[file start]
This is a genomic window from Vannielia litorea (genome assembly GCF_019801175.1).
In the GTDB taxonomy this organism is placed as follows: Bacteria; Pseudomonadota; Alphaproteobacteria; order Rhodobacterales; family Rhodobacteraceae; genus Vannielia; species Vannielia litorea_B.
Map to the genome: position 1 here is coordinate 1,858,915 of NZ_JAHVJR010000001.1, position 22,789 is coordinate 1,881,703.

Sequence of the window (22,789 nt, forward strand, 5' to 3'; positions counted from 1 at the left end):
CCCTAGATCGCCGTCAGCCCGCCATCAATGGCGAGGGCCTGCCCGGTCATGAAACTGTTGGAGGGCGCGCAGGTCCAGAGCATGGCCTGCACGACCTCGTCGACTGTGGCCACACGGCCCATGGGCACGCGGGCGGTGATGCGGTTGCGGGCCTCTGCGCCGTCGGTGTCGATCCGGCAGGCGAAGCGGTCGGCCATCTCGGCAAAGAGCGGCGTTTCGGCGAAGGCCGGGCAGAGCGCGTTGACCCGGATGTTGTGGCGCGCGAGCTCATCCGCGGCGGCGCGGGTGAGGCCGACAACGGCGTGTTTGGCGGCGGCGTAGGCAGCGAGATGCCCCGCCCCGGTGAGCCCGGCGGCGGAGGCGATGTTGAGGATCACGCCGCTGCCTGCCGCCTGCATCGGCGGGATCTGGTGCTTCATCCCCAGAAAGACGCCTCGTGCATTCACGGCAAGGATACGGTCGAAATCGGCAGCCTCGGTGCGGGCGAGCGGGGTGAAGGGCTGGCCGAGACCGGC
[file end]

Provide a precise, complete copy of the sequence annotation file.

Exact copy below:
This is a genomic window from Vannielia litorea (genome assembly GCF_019801175.1).
In the GTDB taxonomy this organism is placed as follows: Bacteria; Pseudomonadota; Alphaproteobacteria; order Rhodobacterales; family Rhodobacteraceae; genus Vannielia; species Vannielia litorea_B.
Map to the genome: position 1 here is coordinate 1,858,915 of NZ_JAHVJR010000001.1, position 22,789 is coordinate 1,881,703.

Sequence of the window (22,789 nt, forward strand, 5' to 3'; positions counted from 1 at the left end):
CCCTAGATCGCCGTCAGCCCGCCATCAATGGCGAGGGCCTGCCCGGTCATGAAACTGTTGGAGGGCGCGCAGGTCCAGAGCATGGCCTGCACGACCTCGTCGACTGTGGCCACACGGCCCATGGGCACGCGGGCGGTGATGCGGTTGCGGGCCTCTGCGCCGTCGGTGTCGATCCGGCAGGCGAAGCGGTCGGCCATCTCGGCAAAGAGCGGCGTTTCGGCGAAGGCCGGGCAGAGCGCGTTGACCCGGATGTTGTGGCGCGCGAGCTCATCCGCGGCGGCGCGGGTGAGGCCGACAACGGCGTGTTTGGCGGCGGCGTAGGCAGCGAGATGCCCCGCCCCGGTGAGCCCGGCGGCGGAGGCGATGTTGAGGATCACGCCGCTGCCTGCCGCCTGCATCGGCGGGATCTGGTGCTTCATCCCCAGAAAGACGCCTCGTGCATTCACGGCAAGGATACGGTCGAAATCGGCAGCCTCGGTGCGGGCGAGCGGGGTGAAGGGCTGGCCGAGACCGGC